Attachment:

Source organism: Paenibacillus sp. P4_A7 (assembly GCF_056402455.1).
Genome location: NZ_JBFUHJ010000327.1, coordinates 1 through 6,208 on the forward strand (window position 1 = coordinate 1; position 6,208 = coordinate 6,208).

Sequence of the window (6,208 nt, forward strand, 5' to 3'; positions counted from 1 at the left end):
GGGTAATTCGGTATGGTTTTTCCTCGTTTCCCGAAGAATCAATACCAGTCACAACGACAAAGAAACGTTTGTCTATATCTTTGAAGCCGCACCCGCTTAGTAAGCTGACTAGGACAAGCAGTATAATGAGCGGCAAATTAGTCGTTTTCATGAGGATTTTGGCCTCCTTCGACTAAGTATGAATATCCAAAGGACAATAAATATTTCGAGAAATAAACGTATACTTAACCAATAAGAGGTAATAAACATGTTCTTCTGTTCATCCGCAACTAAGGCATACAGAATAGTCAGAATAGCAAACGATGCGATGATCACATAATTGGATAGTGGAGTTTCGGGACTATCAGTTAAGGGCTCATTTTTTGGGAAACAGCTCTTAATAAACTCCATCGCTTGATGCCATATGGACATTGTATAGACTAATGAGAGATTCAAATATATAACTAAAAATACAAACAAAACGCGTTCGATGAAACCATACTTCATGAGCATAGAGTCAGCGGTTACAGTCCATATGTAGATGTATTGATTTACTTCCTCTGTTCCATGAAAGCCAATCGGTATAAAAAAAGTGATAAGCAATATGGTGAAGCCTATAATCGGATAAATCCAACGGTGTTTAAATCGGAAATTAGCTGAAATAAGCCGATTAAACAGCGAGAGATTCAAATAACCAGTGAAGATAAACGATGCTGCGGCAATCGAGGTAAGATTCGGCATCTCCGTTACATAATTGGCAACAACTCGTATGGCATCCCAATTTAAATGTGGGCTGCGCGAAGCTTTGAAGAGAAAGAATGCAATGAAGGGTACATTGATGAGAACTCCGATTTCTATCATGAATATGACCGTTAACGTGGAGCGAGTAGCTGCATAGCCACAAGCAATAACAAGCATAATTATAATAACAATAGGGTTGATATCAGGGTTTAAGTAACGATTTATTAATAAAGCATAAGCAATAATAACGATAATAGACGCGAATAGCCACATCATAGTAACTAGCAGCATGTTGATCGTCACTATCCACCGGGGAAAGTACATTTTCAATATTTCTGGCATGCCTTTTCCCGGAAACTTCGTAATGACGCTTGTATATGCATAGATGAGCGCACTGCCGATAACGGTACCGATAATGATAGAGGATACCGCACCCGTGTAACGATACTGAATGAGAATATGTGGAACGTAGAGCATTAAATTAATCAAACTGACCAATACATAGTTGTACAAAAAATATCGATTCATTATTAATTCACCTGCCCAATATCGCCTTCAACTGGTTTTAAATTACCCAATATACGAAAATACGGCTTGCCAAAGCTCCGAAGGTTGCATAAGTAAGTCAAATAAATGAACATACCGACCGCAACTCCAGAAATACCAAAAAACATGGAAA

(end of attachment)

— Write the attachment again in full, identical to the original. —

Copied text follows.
Source organism: Paenibacillus sp. P4_A7 (assembly GCF_056402455.1).
Genome location: NZ_JBFUHJ010000327.1, coordinates 1 through 6,208 on the forward strand (window position 1 = coordinate 1; position 6,208 = coordinate 6,208).

Sequence of the window (6,208 nt, forward strand, 5' to 3'; positions counted from 1 at the left end):
GGGTAATTCGGTATGGTTTTTCCTCGTTTCCCGAAGAATCAATACCAGTCACAACGACAAAGAAACGTTTGTCTATATCTTTGAAGCCGCACCCGCTTAGTAAGCTGACTAGGACAAGCAGTATAATGAGCGGCAAATTAGTCGTTTTCATGAGGATTTTGGCCTCCTTCGACTAAGTATGAATATCCAAAGGACAATAAATATTTCGAGAAATAAACGTATACTTAACCAATAAGAGGTAATAAACATGTTCTTCTGTTCATCCGCAACTAAGGCATACAGAATAGTCAGAATAGCAAACGATGCGATGATCACATAATTGGATAGTGGAGTTTCGGGACTATCAGTTAAGGGCTCATTTTTTGGGAAACAGCTCTTAATAAACTCCATCGCTTGATGCCATATGGACATTGTATAGACTAATGAGAGATTCAAATATATAACTAAAAATACAAACAAAACGCGTTCGATGAAACCATACTTCATGAGCATAGAGTCAGCGGTTACAGTCCATATGTAGATGTATTGATTTACTTCCTCTGTTCCATGAAAGCCAATCGGTATAAAAAAAGTGATAAGCAATATGGTGAAGCCTATAATCGGATAAATCCAACGGTGTTTAAATCGGAAATTAGCTGAAATAAGCCGATTAAACAGCGAGAGATTCAAATAACCAGTGAAGATAAACGATGCTGCGGCAATCGAGGTAAGATTCGGCATCTCCGTTACATAATTGGCAACAACTCGTATGGCATCCCAATTTAAATGTGGGCTGCGCGAAGCTTTGAAGAGAAAGAATGCAATGAAGGGTACATTGATGAGAACTCCGATTTCTATCATGAATATGACCGTTAACGTGGAGCGAGTAGCTGCATAGCCACAAGCAATAACAAGCATAATTATAATAACAATAGGGTTGATATCAGGGTTTAAGTAACGATTTATTAATAAAGCATAAGCAATAATAACGATAATAGACGCGAATAGCCACATCATAGTAACTAGCAGCATGTTGATCGTCACTATCCACCGGGGAAAGTACATTTTCAATATTTCTGGCATGCCTTTTCCCGGAAACTTCGTAATGACGCTTGTATATGCATAGATGAGCGCACTGCCGATAACGGTACCGATAATGATAGAGGATACCGCACCCGTGTAACGATACTGAATGAGAATATGTGGAACGTAGAGCATTAAATTAATCAAACTGACCAATACATAGTTGTACAAAAAATATCGATTCATTATTAATTCACCTGCCCAATATCGCCTTCAACTGGTTTTAAATTACCCAATATACGAAAATACGGCTTGCCAAAGCTCCGAAGGTTGCATAAGTAAGTCAAATAAATGAACATACCGACCGCAACTCCAGAAATACCAAAAAACATGGAAA